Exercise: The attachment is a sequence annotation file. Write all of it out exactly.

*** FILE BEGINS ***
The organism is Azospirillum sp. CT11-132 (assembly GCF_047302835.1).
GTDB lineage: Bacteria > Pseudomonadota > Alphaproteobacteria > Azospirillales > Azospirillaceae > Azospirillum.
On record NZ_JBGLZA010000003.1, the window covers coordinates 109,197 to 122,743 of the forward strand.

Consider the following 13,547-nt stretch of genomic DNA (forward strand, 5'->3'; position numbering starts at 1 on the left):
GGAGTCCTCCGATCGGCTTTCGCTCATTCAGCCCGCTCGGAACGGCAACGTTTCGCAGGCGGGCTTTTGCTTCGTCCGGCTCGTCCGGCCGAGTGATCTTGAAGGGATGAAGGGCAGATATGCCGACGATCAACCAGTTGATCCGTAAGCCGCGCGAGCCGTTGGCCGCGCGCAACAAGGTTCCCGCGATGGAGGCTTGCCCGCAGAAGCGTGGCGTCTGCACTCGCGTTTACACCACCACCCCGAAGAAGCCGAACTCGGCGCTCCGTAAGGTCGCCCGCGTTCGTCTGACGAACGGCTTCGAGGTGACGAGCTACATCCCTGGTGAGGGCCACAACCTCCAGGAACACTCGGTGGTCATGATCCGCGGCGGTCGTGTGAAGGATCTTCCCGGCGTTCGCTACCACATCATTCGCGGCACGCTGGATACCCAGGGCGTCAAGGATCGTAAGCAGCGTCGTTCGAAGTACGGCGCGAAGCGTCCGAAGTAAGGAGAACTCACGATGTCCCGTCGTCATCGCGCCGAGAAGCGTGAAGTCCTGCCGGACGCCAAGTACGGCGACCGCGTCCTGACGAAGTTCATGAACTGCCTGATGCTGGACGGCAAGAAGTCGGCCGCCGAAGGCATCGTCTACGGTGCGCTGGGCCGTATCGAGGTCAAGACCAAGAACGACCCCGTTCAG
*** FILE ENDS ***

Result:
The organism is Azospirillum sp. CT11-132 (assembly GCF_047302835.1).
GTDB lineage: Bacteria > Pseudomonadota > Alphaproteobacteria > Azospirillales > Azospirillaceae > Azospirillum.
On record NZ_JBGLZA010000003.1, the window covers coordinates 109,197 to 122,743 of the forward strand.

Consider the following 13,547-nt stretch of genomic DNA (forward strand, 5'->3'; position numbering starts at 1 on the left):
GGAGTCCTCCGATCGGCTTTCGCTCATTCAGCCCGCTCGGAACGGCAACGTTTCGCAGGCGGGCTTTTGCTTCGTCCGGCTCGTCCGGCCGAGTGATCTTGAAGGGATGAAGGGCAGATATGCCGACGATCAACCAGTTGATCCGTAAGCCGCGCGAGCCGTTGGCCGCGCGCAACAAGGTTCCCGCGATGGAGGCTTGCCCGCAGAAGCGTGGCGTCTGCACTCGCGTTTACACCACCACCCCGAAGAAGCCGAACTCGGCGCTCCGTAAGGTCGCCCGCGTTCGTCTGACGAACGGCTTCGAGGTGACGAGCTACATCCCTGGTGAGGGCCACAACCTCCAGGAACACTCGGTGGTCATGATCCGCGGCGGTCGTGTGAAGGATCTTCCCGGCGTTCGCTACCACATCATTCGCGGCACGCTGGATACCCAGGGCGTCAAGGATCGTAAGCAGCGTCGTTCGAAGTACGGCGCGAAGCGTCCGAAGTAAGGAGAACTCACGATGTCCCGTCGTCATCGCGCCGAGAAGCGTGAAGTCCTGCCGGACGCCAAGTACGGCGACCGCGTCCTGACGAAGTTCATGAACTGCCTGATGCTGGACGGCAAGAAGTCGGCCGCCGAAGGCATCGTCTACGGTGCGCTGGGCCGTATCGAGGTCAAGACCAAGAACGACCCCGTTCAG